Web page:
A bizarre meteorological event took place over the weekend in that an area of low pressure to develop over the upper Ohio valley would make a unusual journey from east to west. Showers and storms forming on the western side of this system and propagating to the WNW as the parent circulation traveled across Southern Illinois was advertised on the 4KM WRF for Saturday. Though convection would end up not being as robust as the particular model suggested, I still headed down to the I-70 corridor. Anything to potentially fire would not only be moving opposite of the normal flow but also front lit from the waning daylight.
The low center showed up nicely on satellite.
c/o COD Meteorology
Convection was of the pulse variety in that cells would not sustain for long however, a distant one over Olney took off surprisingly well at peak heating. Using the 300mm so to not miss the wall cloud before it dissipated, a look at velocity confirmed that there was some rotation with this storm. Despite trying to get much closer, the complex would lose its vigor soon after.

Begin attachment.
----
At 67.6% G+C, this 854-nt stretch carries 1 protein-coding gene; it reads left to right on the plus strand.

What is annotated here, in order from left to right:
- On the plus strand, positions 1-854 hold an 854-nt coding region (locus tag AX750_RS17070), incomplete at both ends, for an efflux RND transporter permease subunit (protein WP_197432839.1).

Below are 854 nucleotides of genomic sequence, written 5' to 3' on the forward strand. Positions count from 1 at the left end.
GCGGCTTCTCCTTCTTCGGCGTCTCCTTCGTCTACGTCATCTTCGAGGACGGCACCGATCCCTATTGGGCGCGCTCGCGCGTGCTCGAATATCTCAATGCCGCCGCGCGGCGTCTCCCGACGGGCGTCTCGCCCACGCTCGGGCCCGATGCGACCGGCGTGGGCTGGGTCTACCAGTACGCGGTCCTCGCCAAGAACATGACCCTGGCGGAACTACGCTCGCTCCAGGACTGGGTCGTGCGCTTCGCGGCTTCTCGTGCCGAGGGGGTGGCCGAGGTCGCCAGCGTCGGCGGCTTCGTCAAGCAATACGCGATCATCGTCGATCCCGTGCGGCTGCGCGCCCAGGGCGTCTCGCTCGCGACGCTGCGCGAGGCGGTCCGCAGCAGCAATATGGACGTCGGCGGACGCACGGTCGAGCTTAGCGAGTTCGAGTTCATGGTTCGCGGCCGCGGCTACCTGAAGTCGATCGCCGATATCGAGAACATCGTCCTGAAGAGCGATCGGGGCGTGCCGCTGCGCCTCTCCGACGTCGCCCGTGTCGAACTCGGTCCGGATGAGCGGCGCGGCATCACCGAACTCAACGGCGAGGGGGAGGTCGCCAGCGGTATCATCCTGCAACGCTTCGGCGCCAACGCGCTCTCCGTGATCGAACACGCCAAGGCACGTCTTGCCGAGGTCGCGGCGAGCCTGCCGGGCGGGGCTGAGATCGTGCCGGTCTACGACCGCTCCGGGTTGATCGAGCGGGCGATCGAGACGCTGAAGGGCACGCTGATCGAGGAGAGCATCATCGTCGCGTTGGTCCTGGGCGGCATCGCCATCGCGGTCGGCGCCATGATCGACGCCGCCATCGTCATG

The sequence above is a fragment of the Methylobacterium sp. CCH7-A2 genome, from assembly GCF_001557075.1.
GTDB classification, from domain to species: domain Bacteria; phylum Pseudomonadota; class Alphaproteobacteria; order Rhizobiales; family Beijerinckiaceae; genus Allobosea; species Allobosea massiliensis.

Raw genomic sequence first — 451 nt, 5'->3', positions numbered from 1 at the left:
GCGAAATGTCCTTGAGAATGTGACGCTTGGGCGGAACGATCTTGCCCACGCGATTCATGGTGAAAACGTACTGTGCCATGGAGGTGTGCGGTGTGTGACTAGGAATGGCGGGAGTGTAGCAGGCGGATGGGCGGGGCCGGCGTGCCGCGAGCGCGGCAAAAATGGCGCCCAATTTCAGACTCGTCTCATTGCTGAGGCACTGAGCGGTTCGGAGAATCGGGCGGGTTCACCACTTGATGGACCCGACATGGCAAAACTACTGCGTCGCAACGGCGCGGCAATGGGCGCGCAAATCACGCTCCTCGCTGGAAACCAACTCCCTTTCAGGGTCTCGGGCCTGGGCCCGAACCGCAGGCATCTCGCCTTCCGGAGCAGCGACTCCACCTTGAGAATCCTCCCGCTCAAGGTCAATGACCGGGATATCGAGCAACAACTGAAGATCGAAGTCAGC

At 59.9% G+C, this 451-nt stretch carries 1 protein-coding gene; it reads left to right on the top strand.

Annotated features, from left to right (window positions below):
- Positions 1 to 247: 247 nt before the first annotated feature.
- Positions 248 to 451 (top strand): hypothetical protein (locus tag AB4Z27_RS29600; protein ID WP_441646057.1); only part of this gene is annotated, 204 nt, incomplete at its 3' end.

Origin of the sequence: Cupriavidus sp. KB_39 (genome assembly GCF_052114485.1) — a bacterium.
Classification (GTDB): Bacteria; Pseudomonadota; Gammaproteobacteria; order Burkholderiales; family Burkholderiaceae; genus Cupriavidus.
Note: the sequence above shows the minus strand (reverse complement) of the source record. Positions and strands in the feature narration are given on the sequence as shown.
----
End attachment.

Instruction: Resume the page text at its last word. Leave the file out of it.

Separate cluster to the south.
Note the purplish front lit arcus cloud associated with outflow ejecting towards the west vs. east.
The now dissipating initial cell cluster with 'downstream' anvil.
Heading home, I stopped just north of Effingham along I-57 to try for lightning on a new cell to the NE near Casey. Despite seeing a few flashes while approaching, I would be too late and only observe the dissipating downstream remnant rain core. Melinda Swinford was shooting directly opposite and captured the best side of this storm at its peak. Her image SEEN HERE is nothing short of a career shot due to the rare movement interacting with available sun as well as moon light!